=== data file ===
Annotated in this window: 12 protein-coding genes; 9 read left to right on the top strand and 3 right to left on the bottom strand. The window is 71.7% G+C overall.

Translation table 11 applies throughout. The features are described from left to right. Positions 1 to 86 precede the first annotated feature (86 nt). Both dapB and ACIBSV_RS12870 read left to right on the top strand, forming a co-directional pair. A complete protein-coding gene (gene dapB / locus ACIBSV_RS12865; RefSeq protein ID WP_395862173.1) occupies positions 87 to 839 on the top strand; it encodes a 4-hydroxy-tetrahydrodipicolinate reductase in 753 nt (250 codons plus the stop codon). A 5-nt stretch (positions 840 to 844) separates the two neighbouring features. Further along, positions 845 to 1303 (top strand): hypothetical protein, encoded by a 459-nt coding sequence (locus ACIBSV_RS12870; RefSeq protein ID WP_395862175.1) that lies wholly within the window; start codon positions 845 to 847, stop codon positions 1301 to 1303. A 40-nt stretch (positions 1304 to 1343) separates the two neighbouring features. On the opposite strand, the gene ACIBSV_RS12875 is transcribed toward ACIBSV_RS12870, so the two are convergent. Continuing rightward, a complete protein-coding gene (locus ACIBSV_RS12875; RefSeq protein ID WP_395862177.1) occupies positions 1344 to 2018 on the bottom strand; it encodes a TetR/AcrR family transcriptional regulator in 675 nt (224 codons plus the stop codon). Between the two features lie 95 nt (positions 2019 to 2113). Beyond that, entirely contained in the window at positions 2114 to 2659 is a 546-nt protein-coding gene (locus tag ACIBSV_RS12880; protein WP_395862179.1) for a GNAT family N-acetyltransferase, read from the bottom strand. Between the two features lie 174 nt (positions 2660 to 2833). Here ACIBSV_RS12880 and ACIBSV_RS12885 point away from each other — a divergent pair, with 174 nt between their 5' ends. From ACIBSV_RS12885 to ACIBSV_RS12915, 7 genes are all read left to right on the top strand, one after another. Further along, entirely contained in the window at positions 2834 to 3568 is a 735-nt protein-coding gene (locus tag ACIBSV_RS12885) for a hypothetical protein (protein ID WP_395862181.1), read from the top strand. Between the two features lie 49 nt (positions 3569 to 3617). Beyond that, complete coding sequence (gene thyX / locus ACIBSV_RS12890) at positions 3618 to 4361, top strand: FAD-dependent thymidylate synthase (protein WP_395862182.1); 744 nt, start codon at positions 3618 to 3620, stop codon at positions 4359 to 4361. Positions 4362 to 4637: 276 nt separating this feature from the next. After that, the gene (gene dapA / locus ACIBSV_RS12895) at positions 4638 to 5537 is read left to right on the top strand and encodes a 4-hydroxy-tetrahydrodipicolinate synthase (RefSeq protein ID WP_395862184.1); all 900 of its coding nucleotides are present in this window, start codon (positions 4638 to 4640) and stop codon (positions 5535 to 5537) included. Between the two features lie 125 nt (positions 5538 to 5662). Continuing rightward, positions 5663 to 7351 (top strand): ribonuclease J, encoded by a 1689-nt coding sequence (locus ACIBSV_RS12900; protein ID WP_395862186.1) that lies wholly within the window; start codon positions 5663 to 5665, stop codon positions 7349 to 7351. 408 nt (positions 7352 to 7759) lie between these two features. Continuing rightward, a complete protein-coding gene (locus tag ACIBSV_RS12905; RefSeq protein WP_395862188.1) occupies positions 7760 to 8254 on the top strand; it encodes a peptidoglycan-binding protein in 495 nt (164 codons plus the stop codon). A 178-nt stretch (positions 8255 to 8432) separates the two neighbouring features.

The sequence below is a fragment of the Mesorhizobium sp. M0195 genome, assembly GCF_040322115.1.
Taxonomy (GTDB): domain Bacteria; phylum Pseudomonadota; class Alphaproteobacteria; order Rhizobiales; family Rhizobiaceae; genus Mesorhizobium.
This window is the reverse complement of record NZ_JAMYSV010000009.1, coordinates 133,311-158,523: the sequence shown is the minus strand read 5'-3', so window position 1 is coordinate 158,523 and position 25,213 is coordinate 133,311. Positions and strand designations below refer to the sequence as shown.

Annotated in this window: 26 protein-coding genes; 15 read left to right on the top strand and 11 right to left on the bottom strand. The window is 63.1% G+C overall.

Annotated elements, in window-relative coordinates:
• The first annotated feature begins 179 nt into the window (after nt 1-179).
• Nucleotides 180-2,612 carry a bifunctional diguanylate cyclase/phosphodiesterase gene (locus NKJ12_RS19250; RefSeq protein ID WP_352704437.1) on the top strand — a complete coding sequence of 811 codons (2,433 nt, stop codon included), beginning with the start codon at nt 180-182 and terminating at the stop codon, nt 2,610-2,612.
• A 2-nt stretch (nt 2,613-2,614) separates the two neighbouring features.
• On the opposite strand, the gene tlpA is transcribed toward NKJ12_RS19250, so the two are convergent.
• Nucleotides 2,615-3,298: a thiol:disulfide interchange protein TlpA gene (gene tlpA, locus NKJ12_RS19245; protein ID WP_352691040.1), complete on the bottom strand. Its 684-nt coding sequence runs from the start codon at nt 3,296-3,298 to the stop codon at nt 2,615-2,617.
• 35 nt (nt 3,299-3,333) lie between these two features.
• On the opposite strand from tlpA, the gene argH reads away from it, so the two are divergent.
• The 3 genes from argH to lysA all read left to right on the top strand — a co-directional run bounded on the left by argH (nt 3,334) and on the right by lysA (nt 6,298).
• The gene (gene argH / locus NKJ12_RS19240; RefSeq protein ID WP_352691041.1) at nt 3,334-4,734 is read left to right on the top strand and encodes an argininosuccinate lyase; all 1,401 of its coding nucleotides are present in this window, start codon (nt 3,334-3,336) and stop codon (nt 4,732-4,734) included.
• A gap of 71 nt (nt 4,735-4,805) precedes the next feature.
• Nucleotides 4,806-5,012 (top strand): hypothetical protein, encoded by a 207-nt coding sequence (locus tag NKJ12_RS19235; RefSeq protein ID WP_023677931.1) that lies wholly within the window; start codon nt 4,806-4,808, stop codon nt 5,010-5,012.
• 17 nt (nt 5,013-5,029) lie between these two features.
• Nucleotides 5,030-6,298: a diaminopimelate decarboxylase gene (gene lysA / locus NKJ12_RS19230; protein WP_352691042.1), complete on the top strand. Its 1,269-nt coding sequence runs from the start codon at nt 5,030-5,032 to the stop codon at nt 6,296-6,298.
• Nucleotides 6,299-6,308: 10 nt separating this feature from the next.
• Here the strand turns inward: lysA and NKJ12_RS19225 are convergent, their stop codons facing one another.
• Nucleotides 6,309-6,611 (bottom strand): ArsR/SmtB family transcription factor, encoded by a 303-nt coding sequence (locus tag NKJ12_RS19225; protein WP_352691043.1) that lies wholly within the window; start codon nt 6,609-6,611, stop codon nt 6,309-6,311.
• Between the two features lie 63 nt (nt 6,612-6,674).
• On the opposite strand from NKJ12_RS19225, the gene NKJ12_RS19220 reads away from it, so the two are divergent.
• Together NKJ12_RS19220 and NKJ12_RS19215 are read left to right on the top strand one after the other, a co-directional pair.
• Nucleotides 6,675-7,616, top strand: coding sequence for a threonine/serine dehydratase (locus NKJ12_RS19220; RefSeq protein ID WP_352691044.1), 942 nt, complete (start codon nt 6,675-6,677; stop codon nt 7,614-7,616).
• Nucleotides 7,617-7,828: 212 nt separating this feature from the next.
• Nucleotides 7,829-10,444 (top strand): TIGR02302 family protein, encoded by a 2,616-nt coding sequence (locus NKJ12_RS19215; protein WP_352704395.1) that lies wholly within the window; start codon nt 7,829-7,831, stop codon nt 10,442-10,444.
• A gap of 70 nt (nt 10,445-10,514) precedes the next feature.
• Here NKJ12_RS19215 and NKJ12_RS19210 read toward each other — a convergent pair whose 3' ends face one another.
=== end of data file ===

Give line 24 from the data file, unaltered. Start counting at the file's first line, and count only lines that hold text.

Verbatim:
• Between the two features lie 63 nt (nt 6,612-6,674).